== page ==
Gaming, just like technology, is about progress, and no series embodies that idea better than SimCity. To refresh your memory, SimCity got its start way back in 1985 as a little game known as Micropolis for the Commodore 64. You were the omnipotent planner, molding the landscape and imbuing it with all the trappings of modernity. In the 28 years since, the series has evolved onto platform after platform, incorporating new elements like true 3D, online play, touch, and motion control to a core that's ever improving while still throwing in a few earthquakes. This year, SimCity returns and it's already better than ever. Terraforming anyone?
The last ten or so years have seen an explosion of innovation in gaming, all building up and even upending what it means to simply play. It'd make your inner city planner proud. So, to celebrate the release of the latest SimCity — out for PC on March 5 — let's have a look at the history of gaming in the 21st century.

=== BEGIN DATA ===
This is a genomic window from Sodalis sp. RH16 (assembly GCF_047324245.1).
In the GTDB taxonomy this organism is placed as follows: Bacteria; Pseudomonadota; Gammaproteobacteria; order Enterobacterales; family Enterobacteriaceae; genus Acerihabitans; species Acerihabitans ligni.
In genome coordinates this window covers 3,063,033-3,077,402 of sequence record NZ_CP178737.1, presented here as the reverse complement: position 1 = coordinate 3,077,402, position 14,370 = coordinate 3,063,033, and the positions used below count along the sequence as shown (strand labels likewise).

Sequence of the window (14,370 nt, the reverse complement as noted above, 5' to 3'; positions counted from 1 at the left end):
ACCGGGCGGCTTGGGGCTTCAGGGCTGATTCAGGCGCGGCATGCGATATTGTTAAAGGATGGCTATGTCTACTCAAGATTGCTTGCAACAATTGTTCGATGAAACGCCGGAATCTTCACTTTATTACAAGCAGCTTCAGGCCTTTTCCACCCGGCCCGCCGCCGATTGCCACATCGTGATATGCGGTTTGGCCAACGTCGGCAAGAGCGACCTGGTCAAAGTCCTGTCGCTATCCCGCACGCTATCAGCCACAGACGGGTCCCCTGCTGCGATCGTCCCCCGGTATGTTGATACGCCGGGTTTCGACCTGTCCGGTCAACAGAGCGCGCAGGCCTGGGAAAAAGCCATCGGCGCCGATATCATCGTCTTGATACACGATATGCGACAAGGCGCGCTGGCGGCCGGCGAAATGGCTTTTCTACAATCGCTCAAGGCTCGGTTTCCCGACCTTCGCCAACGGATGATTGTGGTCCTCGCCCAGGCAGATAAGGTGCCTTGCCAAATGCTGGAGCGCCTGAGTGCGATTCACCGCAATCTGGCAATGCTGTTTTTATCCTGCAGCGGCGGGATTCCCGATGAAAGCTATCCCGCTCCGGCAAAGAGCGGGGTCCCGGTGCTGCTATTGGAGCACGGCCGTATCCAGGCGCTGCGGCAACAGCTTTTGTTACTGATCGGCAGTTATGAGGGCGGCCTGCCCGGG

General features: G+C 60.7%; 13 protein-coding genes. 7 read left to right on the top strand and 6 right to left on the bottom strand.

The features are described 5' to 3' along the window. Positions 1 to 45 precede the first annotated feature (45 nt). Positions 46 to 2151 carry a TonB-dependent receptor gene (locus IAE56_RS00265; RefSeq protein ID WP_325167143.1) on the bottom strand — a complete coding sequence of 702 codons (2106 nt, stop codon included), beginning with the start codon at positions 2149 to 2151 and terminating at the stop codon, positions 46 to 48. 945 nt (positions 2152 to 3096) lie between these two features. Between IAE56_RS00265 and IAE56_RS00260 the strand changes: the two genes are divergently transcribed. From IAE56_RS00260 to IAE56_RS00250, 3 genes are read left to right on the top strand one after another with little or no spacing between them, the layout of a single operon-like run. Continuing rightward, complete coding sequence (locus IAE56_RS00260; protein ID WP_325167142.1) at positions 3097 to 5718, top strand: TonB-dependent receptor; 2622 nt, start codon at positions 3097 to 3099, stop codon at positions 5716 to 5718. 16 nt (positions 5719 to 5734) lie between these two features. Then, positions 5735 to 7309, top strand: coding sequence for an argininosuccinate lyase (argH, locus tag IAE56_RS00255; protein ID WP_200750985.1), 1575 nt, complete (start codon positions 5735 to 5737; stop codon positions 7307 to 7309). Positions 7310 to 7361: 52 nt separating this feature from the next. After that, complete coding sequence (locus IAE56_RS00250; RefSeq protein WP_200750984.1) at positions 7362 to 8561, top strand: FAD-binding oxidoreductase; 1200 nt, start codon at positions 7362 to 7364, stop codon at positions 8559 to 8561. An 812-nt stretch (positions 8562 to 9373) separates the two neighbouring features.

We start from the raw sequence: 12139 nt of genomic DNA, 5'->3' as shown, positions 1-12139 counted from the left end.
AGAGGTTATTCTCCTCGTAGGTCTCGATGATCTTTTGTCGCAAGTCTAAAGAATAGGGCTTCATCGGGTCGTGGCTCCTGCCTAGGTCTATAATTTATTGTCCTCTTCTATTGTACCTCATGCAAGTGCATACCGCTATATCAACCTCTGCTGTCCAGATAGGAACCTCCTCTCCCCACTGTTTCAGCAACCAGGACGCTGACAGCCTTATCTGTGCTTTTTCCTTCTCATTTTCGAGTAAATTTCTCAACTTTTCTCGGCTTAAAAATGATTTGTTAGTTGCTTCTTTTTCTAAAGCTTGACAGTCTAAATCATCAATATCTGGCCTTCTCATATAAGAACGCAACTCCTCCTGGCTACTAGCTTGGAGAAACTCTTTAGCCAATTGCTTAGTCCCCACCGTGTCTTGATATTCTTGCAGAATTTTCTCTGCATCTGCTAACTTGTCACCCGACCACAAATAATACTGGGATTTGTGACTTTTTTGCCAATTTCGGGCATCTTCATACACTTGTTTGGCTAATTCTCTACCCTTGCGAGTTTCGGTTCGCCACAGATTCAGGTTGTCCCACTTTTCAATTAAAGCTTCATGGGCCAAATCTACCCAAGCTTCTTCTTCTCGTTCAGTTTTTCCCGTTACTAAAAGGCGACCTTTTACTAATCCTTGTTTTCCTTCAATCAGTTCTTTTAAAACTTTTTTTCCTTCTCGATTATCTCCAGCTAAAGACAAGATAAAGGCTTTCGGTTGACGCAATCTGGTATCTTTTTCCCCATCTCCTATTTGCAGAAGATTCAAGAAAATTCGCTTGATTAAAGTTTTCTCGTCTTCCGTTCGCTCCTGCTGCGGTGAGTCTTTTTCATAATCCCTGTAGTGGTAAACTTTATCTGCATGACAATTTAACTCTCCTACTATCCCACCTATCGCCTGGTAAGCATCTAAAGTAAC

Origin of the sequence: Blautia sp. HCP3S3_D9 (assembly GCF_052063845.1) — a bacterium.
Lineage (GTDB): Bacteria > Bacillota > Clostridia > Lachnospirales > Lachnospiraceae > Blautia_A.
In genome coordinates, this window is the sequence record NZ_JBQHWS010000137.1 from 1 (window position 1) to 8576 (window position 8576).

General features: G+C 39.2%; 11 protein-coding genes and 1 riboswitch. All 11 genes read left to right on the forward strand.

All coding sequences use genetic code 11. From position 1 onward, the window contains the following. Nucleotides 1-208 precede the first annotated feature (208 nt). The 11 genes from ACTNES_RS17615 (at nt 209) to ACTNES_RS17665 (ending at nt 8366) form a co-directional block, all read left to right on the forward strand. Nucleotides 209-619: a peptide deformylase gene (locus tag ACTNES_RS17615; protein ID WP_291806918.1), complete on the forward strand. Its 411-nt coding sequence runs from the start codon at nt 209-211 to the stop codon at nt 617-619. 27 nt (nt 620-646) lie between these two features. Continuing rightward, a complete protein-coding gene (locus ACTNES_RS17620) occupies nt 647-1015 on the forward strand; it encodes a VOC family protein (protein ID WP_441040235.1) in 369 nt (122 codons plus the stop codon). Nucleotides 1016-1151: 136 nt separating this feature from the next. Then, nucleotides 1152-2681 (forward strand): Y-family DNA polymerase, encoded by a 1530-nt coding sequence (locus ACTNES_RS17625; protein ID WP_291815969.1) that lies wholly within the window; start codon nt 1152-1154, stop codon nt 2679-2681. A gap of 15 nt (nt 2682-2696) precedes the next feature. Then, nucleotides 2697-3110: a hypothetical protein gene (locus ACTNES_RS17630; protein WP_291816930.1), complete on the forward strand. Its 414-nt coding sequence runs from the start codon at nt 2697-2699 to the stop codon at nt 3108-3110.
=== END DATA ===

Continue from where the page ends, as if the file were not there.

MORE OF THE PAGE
When you think of second screens, you might think of that tablet sitting on your coffee table, waiting to be used while you watch TV. Pretty commonplace, right? But the idea of a screen that serves up complementary content while you're doing something else isn't that new.
The OG second screen award has to go to the Sega Dreamcast, released way back in 1999, and, truly, the VMU. The VMU, or Visual Memory Unit, was Sega's attempt at deepening the gaming experience in a novel way. While it served as the console's memory card, it did double duty as a tiny console unto itself, armed with its own D-pad and buttons. Players could plug the device into their controllers, where they could see in-game content where no one else could. And when they were done, the VMU could be taken out to play mini games and share data.